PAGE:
New Pulp Press

"Bullets, Booze and Bastards"

Sample story from Dive

Saturday mornings generally meant that Jack Thompson would wake late, usually in a state of delirium after a Friday night of heroic drinking. He would have hoped to have exorcised all the demons that had built up in him during his week at work at the university. His Friday nights had become a ritual, part of a routine that Jack saw as necessary in order to live as good a life as possible, one that was both tolerable and occasionally enjoyable. It would start at the bar nearest work where he would occasionally be joined by a colleague or two before setting home with a take-away on the train and the delights of his local pub mere yards from his front door. It was close enough to stagger home from no matter how drunk he had got and he invariably got very drunk. It also helped that there was a small shop in between as well that at weekends sold alcohol until deep in to the night.
This particular morning it was clear that Jack had enjoyed a pretty crazed night; there were beer cans and a bottle of whisky, all empty, sprawled over his living room floor. What came as even more of a shock was Jack waking on his armchair in his living room. His head was pounding and his gut felt terrible. Climbing out of his chair he caught a glimpse of himself in a mirror; even he thought he looked bad. The night before they, whoever they were, had stayed up late, very, very late indeed and judging by the ash-tray a small forest of weed had been enjoyed too. It was inevitable that a woman would have had to be involved; Jack knew it was only on those rare occasions that him and his bunch of loser, middle-aged friends were enjoying the company of women that they ever ended up in the kind of situation that had clearly developed on this particular Friday night. Jack struggled through the debris to his kitchen where he knew he would either be sick in his sink or he would get a mug of tea. He felt his gut and knew that it would be OK to eat so he prepared a couple of slices of toast and his mug of tea. This was all part of the routine that was his life.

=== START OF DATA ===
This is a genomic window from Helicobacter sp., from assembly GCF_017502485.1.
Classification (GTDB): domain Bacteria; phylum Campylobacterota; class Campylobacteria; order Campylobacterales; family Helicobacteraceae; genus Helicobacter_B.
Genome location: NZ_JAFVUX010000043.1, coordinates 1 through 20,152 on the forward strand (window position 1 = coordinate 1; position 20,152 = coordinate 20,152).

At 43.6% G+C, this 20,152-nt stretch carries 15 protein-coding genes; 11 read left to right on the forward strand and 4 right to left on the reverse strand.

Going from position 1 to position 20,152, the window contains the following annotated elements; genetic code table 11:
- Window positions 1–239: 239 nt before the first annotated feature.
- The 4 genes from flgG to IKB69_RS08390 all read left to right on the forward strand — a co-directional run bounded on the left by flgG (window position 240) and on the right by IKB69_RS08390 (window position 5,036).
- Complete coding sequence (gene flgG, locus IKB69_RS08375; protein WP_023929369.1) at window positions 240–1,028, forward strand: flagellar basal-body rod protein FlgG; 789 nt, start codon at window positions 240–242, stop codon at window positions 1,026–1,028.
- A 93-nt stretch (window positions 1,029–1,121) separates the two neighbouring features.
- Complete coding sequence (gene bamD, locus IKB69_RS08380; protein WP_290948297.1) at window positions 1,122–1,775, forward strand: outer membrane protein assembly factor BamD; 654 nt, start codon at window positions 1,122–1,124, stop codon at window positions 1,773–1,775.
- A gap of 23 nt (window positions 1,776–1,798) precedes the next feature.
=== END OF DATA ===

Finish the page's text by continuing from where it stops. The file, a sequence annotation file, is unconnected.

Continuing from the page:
Jack often found that routine ruled his life; work was the same time everyday and his weekends generally followed a similar pattern. Saturdays were often the happiest time of his week as he had no work to go to, no one to see until he was ready and most importantly he got to smoke as much weed as he wanted. It was all a part of the routine that was his life and the reason his flat was his favourite place, even more so than his local pub.
His flat wasn’t much but it was better than any of the other places he had lived in since leaving home some twenty years before. It was a simple space, divided in to two rooms. His main living room was at the back with a pretty pleasant view of the garden and then there was the ‘weird’ one, being that it encapsulated his bedroom and kitchen with no natural light. It was always this room that people always seemed to comment on whenever they visited. He had always lived in places like this; they were the only kind of place he could afford and over the years he had grown used to the limited space and the problems that came with sharing a bath room with fifteen other flats. Jack didn’t mind being unhygienic as it limited his experience of having to deal with other people. He had never really been a people person and a life of isolation suited him. Even at work it had ceased being a problem; Jack was merely the strange working-class guy who seemed a bit shy and very occasionally smelt a bit fruity.